This episode: Soil bacteria could help prevent food poisoning from bacteria in raw tomatoes!
(9.6 MB, 10.5 minutes)
This episode: Scientists discover what seem to be ultra-small bacteria, possibly smaller than the theoretical minimum size!
(12.3 MB, 13.4 minutes)
This episode: Antibiotic-degrading probiotics protect mouse gut microbes from hostile pathogen takeover after antibiotic treatment!
(7.8 MB, 8.5 minutes)
What would life be like in a world without microbes? No infectious diseases, no moldy food, no bad breath. Sounds great, right? Find out in the latest installment of the American Society for Microbiology's public outreach video series called BioFilms.
Written and Produced by Erika Shu... Read More
This episode: Fungi living in grasses make toxic compounds to defend against herbivores, but some animals can overcome this defense with their saliva!
(5.4 MB, 5.9 minutes)
Hosts: Vincent Racaniello.
Special guest: Stanley Maloy
Vincent meets up with Stan Maloy o... Read More
This episode: Learning things about people's identity and movements from microbial communities on their phones and shoes!
(5.4 MB, 5.8 minutes)
Host: Vincent Racaniello
Vincent take This Week in Microbiology to th... Read More
Vincent, Dickson, and Daniel solve last week's case study, present a new one, and reveal how secreted proteins from a helminth prevent diabetes in mice.
The TWiPanosomes solve the case about the Young Woman who Went to Belize, and relate how sandfly saliva skews the immune response and increases risk of cutaneous leishmaniasis.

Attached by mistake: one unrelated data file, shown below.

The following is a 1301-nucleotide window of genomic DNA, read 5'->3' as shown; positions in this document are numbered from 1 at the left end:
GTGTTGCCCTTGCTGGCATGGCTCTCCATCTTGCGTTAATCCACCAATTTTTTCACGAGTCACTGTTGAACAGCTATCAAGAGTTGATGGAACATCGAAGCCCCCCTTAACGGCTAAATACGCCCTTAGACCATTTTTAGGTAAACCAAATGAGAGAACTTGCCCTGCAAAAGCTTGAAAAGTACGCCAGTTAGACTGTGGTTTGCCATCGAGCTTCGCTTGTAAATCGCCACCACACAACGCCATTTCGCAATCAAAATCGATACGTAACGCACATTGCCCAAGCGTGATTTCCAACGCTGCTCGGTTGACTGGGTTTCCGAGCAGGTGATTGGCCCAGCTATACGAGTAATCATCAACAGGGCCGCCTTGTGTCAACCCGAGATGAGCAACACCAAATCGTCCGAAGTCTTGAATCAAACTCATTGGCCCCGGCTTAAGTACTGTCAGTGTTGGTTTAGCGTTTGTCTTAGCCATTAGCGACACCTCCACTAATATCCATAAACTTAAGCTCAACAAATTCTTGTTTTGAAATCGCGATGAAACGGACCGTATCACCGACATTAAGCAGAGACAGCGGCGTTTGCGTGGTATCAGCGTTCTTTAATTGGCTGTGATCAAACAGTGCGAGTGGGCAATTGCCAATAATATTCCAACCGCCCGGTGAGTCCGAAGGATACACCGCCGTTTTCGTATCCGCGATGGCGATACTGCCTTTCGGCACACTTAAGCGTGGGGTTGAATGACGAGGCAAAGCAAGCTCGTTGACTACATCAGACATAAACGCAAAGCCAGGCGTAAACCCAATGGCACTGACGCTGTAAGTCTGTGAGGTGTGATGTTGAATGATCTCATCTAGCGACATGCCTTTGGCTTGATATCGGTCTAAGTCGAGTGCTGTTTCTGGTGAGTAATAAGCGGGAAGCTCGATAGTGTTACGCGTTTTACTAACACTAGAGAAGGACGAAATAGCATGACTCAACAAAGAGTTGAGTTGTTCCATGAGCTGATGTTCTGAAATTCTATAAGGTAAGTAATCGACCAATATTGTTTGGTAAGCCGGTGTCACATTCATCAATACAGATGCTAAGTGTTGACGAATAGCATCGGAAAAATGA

Hosts: Read More
En este episodio de La Radio el Mundo de los Microbios, la Calidad microbiológica del agua en Cochabamba, Bolivia y otros temas estarán siendo discutidos con la Lic. Mercedes Iriarte, investigadora de C.A.S.A. (Centro de Aguas y Saneamiento Ambiental), de la Universidad Mayor de San Simón, en... Read More
Vincent, Dickson, and Daniel discuss identification of an erythrocyte protein essential for invasion of Plasmodium falciparum, and introduce a new case study.
Hosts: Read More
This episode: Defective phages in bacterial genomes can still have burdensome effects! Why do the bacteria keep them around?
(10.4 MB, 11.3 minutes)
This episode: More distantly related bacteria can help each other grow (and produce lots of hydrogen) by temporarily fusing with each other!
(12.7 MB, 13.9 minutes)